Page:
Low pass filter for FM radio recording
by leeoverstreet on Oct 7, 2006 at 8:12:52 am
I need to create a good low pass filter for recordings I have of a radio show I used to do. The recordings are on VHS hi-fi and were recorded over the air. The sound quality problems vary over the many tapes, which I'll tackle with various noise reductions as I go along archiving, but one thing is for sure... FM broadcasts are supposed to be limited to 15000 Hz. Anyone have experience or knowledge on this?
My best guess at this point is to use the scientific filters, low pass, cutoff at 15000. I'm not sure of the "order" or transition bandwidth to use, since I don't know how much usable signal there could be above 15000 and below the stereo carrier signal at 19000 Hz. Spectrum analysis shows the 19k carrier there at about -40db, so the ol' RCA VHS hi-fi recorder and Panasonic tuner I used back in the day were getting all they could from that transmission. I can see signal below and even above the 19k carrier, and live spectrum analysis shows it bouncing to the beat, so I am assuming much of that above 15k is unintended harmonics.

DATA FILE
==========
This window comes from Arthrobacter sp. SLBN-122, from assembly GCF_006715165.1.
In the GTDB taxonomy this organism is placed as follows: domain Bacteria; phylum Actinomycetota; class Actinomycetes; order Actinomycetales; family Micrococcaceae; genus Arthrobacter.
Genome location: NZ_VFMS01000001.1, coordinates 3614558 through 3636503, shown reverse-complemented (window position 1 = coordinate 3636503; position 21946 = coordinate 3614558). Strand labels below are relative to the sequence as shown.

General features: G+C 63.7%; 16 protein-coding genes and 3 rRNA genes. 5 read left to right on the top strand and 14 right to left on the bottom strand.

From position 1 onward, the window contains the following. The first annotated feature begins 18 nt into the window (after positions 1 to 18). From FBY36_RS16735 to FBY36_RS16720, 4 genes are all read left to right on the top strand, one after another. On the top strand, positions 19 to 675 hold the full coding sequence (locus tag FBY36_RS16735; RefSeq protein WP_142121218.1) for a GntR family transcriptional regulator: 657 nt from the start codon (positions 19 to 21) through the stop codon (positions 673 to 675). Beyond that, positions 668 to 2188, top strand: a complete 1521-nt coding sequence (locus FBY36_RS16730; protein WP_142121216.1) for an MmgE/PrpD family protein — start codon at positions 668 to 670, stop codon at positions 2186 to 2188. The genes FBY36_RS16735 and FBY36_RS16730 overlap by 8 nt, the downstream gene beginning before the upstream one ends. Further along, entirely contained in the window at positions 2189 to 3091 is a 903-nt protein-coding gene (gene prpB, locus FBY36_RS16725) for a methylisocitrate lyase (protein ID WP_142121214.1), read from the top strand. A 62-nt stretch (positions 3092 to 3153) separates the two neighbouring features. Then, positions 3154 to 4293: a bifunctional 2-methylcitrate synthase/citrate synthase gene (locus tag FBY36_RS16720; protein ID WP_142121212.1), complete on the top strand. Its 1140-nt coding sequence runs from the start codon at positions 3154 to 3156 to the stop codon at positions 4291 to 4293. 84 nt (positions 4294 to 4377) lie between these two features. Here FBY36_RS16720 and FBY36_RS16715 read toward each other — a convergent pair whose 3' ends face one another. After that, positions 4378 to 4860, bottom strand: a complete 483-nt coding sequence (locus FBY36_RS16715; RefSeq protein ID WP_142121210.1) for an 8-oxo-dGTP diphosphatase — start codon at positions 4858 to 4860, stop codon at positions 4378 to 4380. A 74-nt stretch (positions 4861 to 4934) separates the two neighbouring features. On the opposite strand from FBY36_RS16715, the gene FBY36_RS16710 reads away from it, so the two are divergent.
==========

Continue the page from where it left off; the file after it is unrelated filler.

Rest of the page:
Any hints, ideas, or recommended settings for a filter?
Re: Low pass filter for FM radio recording by Mike Aurand on Mar 3, 2010 at 10:58:31 pm
Yes, analog FM & TV(audio) broadcasts are limited to 50hz - 15,000hz. You are correct about the 19,000hz pilot tone. This indicates to a stereo receiver that the station is in stereo. The audio you are seeing above 19k is the L-R stereo information.
The main audio 50-15k is in fact MONO. It is both the left and right channel. This makes all stations backward compatable to mono recievers. The "stero generator" also creates a left channel minus the right channel audio stream that is injected at a high frequency.
You radio uses both of these to recreate the orignal stereo information.